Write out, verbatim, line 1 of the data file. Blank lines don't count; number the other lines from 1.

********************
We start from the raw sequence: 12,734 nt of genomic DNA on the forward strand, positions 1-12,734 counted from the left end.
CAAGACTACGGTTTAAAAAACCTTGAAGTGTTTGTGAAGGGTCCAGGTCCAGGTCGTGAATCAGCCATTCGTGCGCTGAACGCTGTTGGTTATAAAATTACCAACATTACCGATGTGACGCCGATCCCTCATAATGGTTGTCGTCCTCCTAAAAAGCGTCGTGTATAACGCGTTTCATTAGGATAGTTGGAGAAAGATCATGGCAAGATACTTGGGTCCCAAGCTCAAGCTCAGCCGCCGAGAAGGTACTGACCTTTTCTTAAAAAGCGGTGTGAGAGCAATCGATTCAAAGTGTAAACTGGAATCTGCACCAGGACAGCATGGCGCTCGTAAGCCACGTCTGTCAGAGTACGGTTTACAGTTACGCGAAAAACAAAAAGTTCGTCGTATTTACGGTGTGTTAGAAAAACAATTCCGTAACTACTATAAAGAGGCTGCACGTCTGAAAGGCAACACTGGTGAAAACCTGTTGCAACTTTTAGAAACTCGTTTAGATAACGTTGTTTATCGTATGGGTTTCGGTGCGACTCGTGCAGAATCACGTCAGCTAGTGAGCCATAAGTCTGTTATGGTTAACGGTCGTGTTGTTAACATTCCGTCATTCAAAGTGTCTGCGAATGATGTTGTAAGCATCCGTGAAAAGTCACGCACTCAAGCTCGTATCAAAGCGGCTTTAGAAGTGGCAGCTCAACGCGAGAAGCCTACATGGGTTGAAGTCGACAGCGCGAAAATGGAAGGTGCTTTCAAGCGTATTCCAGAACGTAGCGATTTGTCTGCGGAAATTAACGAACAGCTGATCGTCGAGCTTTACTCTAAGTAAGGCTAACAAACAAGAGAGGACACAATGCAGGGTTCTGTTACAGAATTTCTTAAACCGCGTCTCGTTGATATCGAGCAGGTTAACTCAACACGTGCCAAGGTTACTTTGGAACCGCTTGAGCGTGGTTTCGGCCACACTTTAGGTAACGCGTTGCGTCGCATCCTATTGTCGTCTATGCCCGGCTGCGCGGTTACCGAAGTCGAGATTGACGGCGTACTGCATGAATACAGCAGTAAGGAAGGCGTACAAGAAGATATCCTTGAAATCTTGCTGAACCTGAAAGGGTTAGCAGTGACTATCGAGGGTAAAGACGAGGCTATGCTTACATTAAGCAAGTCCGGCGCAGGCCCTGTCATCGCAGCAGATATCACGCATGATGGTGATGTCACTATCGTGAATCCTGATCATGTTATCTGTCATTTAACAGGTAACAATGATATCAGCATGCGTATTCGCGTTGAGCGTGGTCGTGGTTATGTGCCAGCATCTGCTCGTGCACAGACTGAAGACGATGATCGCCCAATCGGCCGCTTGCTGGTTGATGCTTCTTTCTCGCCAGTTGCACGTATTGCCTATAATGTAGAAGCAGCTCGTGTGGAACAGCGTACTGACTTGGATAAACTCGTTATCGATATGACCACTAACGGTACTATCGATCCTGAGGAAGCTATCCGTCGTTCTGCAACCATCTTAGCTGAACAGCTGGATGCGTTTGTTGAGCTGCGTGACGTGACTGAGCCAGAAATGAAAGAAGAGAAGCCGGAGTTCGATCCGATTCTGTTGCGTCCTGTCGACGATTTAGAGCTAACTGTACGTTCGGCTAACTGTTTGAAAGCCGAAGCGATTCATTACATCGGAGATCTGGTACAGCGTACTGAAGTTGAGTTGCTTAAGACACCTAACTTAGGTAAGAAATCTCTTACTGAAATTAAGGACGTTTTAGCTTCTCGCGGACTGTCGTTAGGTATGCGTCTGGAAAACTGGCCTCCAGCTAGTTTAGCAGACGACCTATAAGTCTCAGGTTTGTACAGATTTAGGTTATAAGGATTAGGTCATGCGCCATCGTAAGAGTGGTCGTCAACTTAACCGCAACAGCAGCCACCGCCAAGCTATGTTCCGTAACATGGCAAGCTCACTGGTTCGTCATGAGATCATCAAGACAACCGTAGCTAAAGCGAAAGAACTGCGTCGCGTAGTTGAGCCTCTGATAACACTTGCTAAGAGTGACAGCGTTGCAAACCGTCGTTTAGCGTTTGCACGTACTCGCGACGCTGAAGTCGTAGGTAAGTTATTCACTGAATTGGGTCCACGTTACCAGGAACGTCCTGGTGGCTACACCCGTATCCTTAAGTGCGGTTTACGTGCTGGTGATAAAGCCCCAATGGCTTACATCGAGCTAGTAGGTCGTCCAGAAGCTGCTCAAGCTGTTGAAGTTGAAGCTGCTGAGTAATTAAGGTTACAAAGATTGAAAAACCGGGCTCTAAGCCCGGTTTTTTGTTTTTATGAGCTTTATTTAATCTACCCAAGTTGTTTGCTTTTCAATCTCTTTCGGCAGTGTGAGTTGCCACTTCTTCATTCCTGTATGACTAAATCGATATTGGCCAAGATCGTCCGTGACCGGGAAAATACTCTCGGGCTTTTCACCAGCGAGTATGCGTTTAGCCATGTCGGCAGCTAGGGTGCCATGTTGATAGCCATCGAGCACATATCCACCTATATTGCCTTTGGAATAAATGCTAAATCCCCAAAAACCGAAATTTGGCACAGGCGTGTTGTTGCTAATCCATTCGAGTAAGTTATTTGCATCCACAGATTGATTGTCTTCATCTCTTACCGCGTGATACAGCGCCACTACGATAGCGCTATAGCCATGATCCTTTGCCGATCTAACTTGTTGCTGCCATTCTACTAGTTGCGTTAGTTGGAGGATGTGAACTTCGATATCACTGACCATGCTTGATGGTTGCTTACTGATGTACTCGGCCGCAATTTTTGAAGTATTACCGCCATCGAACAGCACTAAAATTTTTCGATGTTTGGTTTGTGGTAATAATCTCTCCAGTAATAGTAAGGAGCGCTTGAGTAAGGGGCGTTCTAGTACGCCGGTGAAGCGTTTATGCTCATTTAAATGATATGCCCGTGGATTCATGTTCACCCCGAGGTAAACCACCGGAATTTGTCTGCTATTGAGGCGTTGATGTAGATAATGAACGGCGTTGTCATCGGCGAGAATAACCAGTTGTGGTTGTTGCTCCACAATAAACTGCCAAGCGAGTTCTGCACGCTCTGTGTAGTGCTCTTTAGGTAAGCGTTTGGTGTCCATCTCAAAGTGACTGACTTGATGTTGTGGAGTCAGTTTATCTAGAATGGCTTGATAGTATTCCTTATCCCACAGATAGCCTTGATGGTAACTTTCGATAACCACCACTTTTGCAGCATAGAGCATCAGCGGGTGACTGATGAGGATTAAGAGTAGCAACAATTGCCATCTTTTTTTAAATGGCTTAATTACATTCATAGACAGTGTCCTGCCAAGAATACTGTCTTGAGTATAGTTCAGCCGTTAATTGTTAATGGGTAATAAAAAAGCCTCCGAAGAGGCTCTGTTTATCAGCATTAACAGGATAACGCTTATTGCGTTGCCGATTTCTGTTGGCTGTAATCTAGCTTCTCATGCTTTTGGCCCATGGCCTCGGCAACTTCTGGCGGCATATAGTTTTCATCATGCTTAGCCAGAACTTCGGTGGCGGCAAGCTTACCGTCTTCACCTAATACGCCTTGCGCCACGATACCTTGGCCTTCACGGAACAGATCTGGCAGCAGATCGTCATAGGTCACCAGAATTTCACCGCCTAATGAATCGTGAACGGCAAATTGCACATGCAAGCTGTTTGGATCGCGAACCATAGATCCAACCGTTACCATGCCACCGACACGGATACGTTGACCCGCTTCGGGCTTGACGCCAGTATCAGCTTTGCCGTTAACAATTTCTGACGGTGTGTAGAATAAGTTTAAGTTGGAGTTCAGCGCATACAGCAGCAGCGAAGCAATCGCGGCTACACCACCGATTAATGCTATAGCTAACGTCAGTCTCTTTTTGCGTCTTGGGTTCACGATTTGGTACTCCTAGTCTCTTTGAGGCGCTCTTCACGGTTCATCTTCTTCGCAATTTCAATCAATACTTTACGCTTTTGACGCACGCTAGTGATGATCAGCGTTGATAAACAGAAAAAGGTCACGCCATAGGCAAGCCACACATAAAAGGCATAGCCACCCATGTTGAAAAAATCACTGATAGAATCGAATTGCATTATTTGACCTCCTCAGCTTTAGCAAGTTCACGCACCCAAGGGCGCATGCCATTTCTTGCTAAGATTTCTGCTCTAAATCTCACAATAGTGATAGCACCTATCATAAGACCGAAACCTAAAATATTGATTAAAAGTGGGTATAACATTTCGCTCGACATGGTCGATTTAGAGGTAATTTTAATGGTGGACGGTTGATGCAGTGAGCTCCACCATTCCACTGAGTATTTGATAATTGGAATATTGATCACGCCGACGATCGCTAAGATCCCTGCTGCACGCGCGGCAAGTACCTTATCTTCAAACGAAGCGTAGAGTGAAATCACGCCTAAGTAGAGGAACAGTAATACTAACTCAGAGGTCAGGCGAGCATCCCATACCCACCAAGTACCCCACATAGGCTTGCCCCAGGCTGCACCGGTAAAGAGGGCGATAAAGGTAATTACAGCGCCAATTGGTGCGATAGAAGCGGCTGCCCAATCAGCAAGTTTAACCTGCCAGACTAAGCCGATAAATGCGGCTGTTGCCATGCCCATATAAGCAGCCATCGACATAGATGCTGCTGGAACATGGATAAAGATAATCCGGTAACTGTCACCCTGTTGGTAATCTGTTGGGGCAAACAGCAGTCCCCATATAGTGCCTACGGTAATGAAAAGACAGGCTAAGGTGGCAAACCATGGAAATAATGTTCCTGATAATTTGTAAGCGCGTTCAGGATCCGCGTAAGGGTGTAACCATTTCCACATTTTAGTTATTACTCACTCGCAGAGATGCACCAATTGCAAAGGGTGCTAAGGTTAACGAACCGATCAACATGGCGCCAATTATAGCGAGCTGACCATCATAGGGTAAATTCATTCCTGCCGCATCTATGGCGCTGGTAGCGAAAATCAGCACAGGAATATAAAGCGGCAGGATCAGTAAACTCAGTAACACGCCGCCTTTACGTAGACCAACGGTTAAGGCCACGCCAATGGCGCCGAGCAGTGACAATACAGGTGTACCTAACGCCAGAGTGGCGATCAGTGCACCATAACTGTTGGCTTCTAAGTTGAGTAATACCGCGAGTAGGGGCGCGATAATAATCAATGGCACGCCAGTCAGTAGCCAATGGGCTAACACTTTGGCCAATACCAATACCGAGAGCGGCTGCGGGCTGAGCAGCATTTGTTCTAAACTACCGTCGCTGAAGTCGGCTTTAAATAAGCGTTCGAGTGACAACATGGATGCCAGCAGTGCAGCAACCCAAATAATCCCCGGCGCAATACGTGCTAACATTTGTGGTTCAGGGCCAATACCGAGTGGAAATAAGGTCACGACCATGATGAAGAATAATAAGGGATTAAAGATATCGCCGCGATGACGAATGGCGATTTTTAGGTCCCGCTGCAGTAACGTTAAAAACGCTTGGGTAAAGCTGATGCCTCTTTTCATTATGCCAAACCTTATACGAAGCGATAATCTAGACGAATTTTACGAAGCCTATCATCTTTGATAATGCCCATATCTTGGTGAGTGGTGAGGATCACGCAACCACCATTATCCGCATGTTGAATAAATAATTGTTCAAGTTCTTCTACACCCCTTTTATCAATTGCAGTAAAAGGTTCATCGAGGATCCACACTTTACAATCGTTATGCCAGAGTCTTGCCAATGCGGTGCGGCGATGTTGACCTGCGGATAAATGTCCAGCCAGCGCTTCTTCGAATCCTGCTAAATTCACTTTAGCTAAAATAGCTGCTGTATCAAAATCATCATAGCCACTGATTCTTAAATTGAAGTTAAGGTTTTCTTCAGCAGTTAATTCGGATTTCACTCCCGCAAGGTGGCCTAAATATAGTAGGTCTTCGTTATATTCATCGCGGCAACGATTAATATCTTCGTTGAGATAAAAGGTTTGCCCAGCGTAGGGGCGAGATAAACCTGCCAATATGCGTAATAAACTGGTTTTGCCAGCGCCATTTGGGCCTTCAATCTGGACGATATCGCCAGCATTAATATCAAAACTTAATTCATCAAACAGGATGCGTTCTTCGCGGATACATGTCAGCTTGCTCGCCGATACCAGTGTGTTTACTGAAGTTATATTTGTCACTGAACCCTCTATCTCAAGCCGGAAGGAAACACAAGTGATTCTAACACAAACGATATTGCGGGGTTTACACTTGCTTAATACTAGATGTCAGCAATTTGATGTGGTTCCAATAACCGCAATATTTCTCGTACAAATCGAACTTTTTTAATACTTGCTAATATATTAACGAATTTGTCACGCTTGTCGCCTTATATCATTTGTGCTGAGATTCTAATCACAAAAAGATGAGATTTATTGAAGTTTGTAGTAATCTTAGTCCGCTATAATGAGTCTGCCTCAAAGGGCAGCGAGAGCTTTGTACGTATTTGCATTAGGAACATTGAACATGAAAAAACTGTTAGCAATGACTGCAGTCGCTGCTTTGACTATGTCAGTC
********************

We start from the raw sequence: 12,734 nt of genomic DNA on the forward strand, positions 1-12,734 counted from the left end.